New Delhi: In a fresh standoff between the Lt Governor Najeeb Jung and the AAP dispensation, the Union home ministry on Tuesday backed the former saying no appointment can be made in the anti-corruption branch (ACB) of the Delhi government without his nod.

Justifying the Lt Governor’s authority over appointments in the ACB, a senior home ministry official said as per the CrPC, the ACB is a police station and the police in Delhi comes under the Lt Governor.

“The L-G is the final and the competent authority for appointments of police and hence approval of the Lt Governor is necessary while appointing anyone in ACB as it is also a police station," the official said. It also argued that an SHO of any state cannot be appointed in any other state arbitrarily without the stamp of approval of the competent authority.

The home ministry’s backing of the Lt Governor comes in the wake of the latest standoff between him and Arvind Kejriwal government over the latter’s move to appoint police officers from Bihar in the ACB of Delhi.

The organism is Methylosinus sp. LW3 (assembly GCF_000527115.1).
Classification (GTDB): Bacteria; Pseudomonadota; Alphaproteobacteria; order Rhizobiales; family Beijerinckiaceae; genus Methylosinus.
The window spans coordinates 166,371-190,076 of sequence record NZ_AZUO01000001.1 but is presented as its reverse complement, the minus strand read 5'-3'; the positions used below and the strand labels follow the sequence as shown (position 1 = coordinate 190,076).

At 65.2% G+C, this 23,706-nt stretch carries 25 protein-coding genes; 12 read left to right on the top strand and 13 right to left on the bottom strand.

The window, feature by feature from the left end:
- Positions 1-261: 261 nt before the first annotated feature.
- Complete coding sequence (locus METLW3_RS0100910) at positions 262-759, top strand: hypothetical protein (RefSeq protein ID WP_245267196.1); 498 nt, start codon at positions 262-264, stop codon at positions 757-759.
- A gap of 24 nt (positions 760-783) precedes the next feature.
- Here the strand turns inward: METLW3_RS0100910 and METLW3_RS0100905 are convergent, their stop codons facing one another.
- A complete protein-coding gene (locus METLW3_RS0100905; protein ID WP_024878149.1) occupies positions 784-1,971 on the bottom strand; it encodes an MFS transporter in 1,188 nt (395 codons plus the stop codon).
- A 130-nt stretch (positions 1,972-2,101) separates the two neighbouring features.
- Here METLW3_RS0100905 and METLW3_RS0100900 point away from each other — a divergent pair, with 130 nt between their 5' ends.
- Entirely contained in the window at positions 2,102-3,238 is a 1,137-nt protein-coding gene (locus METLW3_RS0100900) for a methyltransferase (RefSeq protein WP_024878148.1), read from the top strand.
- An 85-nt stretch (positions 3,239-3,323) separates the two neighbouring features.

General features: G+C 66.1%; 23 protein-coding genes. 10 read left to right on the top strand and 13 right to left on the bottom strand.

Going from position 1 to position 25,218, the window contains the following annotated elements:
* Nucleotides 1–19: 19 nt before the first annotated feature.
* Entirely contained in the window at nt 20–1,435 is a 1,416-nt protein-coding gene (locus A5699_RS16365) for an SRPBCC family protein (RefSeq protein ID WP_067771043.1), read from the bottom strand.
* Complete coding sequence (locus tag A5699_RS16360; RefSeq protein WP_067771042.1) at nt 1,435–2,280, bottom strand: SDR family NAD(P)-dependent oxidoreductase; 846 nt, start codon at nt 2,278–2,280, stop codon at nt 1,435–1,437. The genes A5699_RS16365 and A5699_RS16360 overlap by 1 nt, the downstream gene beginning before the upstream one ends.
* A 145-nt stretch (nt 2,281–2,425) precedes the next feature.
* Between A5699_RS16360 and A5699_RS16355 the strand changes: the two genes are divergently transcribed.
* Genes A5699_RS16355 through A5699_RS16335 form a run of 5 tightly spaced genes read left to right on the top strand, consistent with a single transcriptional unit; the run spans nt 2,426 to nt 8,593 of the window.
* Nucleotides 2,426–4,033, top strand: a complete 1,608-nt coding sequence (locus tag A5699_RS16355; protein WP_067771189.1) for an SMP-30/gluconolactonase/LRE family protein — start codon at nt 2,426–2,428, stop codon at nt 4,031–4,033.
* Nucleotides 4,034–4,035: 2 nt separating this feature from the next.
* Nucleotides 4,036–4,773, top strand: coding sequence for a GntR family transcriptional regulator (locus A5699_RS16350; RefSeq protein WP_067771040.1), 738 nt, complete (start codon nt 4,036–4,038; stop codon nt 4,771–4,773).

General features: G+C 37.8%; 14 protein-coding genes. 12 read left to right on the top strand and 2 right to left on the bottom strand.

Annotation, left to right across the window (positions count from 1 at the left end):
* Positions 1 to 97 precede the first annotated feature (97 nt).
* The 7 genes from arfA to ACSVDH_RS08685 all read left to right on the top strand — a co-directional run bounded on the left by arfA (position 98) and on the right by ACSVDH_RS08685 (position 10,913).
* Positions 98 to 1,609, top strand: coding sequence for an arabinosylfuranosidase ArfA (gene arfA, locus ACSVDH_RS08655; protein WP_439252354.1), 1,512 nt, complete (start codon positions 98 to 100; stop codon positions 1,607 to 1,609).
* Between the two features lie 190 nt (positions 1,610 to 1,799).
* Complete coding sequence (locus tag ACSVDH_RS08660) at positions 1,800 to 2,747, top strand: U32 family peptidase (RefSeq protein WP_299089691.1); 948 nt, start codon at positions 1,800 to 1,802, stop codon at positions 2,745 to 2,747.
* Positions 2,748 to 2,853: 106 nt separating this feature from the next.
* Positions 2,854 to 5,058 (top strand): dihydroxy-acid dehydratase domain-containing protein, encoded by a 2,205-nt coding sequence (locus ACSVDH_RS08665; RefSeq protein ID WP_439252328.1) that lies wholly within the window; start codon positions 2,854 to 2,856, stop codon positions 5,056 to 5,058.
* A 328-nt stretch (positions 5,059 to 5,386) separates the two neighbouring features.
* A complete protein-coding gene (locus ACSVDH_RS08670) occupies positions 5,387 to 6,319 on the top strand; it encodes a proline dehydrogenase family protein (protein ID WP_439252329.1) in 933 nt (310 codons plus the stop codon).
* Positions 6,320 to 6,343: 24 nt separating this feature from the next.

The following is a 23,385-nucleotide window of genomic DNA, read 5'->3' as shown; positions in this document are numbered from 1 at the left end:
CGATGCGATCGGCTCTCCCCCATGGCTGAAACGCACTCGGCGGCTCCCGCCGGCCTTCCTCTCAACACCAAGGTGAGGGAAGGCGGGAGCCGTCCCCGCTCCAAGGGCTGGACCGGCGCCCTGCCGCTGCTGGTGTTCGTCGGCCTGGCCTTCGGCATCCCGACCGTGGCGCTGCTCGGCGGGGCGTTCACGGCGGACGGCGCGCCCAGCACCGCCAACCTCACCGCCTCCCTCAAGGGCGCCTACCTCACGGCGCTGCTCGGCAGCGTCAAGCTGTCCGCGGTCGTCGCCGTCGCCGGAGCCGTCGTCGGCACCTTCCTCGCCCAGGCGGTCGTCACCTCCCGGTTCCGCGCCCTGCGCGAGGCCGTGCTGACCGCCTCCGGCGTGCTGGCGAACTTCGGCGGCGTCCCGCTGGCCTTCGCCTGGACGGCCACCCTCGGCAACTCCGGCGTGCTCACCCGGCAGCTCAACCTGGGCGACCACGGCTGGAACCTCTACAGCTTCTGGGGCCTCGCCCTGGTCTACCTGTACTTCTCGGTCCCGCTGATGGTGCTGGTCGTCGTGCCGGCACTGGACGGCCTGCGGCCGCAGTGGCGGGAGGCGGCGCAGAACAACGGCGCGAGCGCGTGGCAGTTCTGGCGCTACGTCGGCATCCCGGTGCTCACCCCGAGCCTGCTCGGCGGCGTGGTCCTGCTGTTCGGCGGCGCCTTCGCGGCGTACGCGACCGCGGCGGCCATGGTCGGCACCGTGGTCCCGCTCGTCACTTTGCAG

On its part, the AAP government justified the move and made a stinging attack on the Lt Governor and the Centre while asserting that it has “full power" to hire officials for the ACB.

“Delhi Government has full power to take police officers from anywhere in the country. Previously too it had been done. The Centre is making a joke of everything. Sometimes they make L-G to say that officers will come under it, sometimes they make L-G to say ACB will come under it.

“They will not obey the Constitution, Court order and the law. They may say someday that they will run the White House through the L-G," deputy chief minister Manish Sisodia said.

The AAP government in Delhi and the Lt Governor have been involved in a public spat over his powers vis-a-vis an elected government.

The Centre had on 21 May issued a notification siding with the Lt Governor. The Supreme Court on 29 May refused to stay the observations of the Delhi high court, which had termed as “suspect" the recent Centre’s notification clipping powers of the AAP government, saying they were “only tentative in nature" without expressing any opinion on its validity.

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